In this scripture a rich young ruler had approached Jesus and asked what was needed for him to inherit eternal life. Jesus tells him to go his way, to get rid of all useless riches and follow a new way, the way of salvation by following Jesus above all else. The rich young ruler left grieved for he had great possessions. Here we find that there is another category of a burden. The burden for him was riches. That burden was keeping him from Jesus. He could have turned the burden into a blessing for many if he had put Jesus first. How many times have we been told to get rid of our storehouse? It can be a burden that gets in the way of our surrendering to and trusting in Jesus.

Luke 9:23, "And he said to them all, If any man will come after me, let him deny himself and take up his cross daily, and follow me."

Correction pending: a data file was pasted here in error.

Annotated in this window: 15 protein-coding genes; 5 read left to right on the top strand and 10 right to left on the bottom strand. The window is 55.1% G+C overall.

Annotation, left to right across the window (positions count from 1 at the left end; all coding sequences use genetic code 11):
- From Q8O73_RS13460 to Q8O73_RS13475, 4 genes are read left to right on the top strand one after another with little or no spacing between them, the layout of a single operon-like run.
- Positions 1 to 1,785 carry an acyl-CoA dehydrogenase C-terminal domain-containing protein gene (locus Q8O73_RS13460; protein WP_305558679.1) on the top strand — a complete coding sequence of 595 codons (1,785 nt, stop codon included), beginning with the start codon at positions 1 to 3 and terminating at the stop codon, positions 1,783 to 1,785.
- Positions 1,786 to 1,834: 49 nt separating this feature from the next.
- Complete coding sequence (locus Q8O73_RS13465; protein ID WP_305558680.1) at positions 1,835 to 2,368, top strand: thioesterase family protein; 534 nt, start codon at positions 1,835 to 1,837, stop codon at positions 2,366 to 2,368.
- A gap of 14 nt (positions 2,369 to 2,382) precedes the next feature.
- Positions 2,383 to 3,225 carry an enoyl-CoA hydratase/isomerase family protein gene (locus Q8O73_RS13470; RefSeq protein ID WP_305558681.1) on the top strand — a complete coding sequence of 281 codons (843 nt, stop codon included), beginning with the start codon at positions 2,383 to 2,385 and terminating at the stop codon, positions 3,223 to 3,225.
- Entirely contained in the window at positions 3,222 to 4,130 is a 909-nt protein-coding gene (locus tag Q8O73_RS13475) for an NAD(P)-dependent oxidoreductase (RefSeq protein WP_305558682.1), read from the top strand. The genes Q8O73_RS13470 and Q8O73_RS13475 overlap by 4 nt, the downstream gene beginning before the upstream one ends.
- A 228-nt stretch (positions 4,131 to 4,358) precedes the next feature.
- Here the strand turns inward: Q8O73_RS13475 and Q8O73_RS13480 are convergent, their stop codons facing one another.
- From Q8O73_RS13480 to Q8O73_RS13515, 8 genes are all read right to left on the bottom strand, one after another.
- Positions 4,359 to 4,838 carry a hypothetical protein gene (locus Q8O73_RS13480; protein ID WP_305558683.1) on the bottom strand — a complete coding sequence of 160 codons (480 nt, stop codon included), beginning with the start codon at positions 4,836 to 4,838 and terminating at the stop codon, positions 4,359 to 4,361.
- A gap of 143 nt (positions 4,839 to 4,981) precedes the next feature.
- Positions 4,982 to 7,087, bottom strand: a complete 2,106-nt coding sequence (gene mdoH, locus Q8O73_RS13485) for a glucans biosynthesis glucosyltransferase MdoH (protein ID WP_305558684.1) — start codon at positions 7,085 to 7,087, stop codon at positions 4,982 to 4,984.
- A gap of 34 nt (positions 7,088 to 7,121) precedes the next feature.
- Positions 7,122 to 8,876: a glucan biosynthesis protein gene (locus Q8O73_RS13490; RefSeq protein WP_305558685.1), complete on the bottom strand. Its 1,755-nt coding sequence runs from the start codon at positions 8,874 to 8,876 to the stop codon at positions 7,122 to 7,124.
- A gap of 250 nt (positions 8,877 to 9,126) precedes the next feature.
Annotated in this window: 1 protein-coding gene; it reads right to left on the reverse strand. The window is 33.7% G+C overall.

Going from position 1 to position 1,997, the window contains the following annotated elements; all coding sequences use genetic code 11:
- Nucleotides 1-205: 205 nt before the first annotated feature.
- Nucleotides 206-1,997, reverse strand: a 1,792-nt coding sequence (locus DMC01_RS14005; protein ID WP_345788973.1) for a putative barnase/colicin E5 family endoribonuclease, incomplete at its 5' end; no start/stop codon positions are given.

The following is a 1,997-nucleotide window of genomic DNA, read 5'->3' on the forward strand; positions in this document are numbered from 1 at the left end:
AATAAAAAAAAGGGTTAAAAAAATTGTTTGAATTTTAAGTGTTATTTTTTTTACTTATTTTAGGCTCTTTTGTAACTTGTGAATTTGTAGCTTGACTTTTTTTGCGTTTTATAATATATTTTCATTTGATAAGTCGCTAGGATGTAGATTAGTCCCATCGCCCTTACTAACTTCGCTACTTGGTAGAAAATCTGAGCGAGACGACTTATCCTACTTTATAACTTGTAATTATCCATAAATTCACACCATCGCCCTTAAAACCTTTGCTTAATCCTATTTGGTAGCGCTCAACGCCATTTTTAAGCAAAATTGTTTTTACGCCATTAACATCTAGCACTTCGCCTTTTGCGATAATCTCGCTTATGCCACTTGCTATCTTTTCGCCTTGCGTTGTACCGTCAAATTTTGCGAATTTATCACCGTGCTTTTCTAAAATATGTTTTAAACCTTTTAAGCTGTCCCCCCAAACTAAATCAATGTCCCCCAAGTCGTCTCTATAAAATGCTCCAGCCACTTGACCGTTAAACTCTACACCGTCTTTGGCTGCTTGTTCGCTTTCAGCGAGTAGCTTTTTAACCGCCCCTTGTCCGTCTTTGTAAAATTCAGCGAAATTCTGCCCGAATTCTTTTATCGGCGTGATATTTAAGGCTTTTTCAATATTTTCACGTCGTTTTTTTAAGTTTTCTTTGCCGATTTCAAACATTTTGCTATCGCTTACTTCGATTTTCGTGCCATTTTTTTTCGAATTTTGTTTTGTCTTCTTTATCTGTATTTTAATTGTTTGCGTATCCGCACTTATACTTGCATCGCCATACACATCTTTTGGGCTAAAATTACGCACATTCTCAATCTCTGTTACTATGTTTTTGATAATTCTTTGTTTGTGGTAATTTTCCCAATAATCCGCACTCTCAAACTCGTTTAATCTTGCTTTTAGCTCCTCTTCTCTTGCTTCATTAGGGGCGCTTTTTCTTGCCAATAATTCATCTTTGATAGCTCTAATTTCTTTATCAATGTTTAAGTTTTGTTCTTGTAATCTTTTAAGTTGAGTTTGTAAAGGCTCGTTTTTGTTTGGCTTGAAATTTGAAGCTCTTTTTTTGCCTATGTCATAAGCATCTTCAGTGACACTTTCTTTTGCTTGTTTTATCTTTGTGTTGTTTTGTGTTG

The important point here is that it is a daily choice, a daily decision. Jesus Christ as our King, daily fought battles for us while a man. In a message received at the Feast of Booths in 2007 entitled, "The Good King" in point 6 we were told,  The good King goes forth into battle before the enemy attacks. He knows the ways of the enemy, and his royal army destroys the enemy before they can come against his servants. The victory has been won. Your King fought for you before you were born. He had no armor, no shield, no mighty sword. He wore robes, and walked in the dust of the earth. He had his flesh torn from his body, and he fought magnificently. The angels cheered the day he went to battle for you, my people.